TREASURIES-Bond prices up as stocks fade, data selloff subsides

(Adds details, quote; updates prices)

By Karen Brettell

NEW YORK, Oct 1 (Reuters) - U.S. Treasuries ended the first day of the fourth quarter slightly higher on Monday after an earlier selloff caused by strong U.S. manufacturing data ebbed and as stocks also gave up gains.

The government debt showed little reaction after Federal Reserve Chairman Ben Bernanke defended the central bank's controversial bond purchase program, saying the Fed's actions are necessary to support a flagging economic recovery.

Bonds yields earlier hit session highs after a closely watched industry report unexpectedly showed manufacturing grew in September for the first time since May, although the weakness faded in the afternoon.

"There was a surprise in the ISM, after Chicago on Friday a lot of people were looking to some downside risk to that number," said Richard Gilhooly, interest rate strategist at TD Securities in New York.

The Institute for Supply Management (ISM), an industry group, said its index of U.S. factory activity rose to 51.5 in September as new orders and employment picked up. A reading above 50 points to expansion. Economists expected the index to indicate contraction.

Pierre Ellis, senior economist at Decision Economics in New York, called the strong increase in ISM's new orders the "major good news," saying the index was "sturdier than expected."

The data came after an indicator on Friday showed business activity in the U.S. Midwest contracted in September for the first time in three years.

Global indicators also suggested hurdles to global growth as euro zone factories suffered their worst quarter since early 2009 and as China lost steam.

Benchmark 10-year note yields have rallied close to the bottom of their recent two-month range in the past two weeks, as disappointing economic data added to doubts the recovery will be sufficient to put a dent in the stubbornly high jobless rate.

The notes

were last up 3/32 in price to yield 1.62 percent, above the recent low of 1.54 percent on Sept. 4 and below the recent high of 1.89 percent on Sept. 14, the day after the Fed announced its third quantitative easing program.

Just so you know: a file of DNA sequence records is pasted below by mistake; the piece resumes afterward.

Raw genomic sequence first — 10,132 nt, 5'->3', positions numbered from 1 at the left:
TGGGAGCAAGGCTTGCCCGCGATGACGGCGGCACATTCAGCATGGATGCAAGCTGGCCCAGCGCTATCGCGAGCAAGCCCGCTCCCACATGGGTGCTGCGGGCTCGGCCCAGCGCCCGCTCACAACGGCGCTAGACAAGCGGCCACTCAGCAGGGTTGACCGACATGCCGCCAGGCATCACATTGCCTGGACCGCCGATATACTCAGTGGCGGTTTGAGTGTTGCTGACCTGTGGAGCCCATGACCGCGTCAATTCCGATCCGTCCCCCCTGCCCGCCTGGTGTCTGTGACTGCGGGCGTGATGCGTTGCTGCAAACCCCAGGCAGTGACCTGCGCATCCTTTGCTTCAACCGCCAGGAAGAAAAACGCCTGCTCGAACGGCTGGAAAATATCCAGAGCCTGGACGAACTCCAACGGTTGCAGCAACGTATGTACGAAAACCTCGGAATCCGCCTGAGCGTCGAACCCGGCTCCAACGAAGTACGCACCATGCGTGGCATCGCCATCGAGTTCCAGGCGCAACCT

The next data major data release for the market will be Friday's closely watched employment number, which is expected to show that employers added 113,000 jobs to their payrolls in September, according to the median estimate from 100 economists polled by Reuters.

Reports that Japan will consider buying foreign bonds, including U.S. Treasuries, in an effort to hold down the yen added a bid for the debt.

Japan's new finance minister Koriki Jojima said on Monday the idea of the central bank buying foreign bonds needs to be considered carefully, adding that there is no change in the governments readiness to take action against excessive foreign exchange movements.

Fed purchases as part of its Operation Twist program also helped support the market. The central bank bought $4.747 billion in debt due between 2020 and 2022, out of the $11.499 billion offered, as part of this program, which is designed to lower longer-term borrowing rates.

Treasuries prices also firmed around the time General Electric Co

launched a $7 billion sale of three-, 10- and 30-year notes.

(Additional reporting by Ellen Freilich. Editing by Andre Grenon)

(( 646 223 6274)(Reuters Messaging:

((-------MARKET SNAPSHOT AT 2:58 p.m. EDT (1858 GMT)-------

Change vs Current Nyk yield Three-month bills 0.0875 (-0.01) 0.089 Six-month bills 0.13 (+0.00) 0.132 Two-year note 100-01/32 (-) 0.238 Five-year note 100-01/32 (+01/32) 0.619 10-year note 100 (+03/32) 1.625 30-year bond 98-18/32 (+01/32) 2.821 DOLLAR SWAP SPREADS LAST Change U.S. 2-year dollar swap spread 13.00 (unch) U.S. 3-year dollar swap spread 12.75 (-0.25) U.S. 5-year dollar swap spread 14.00 (unch) U.S. 10-year dollar swap spread 7.25 (+0.50)

U.S. 30-year dollar swap spread -22.25 (+0.25)))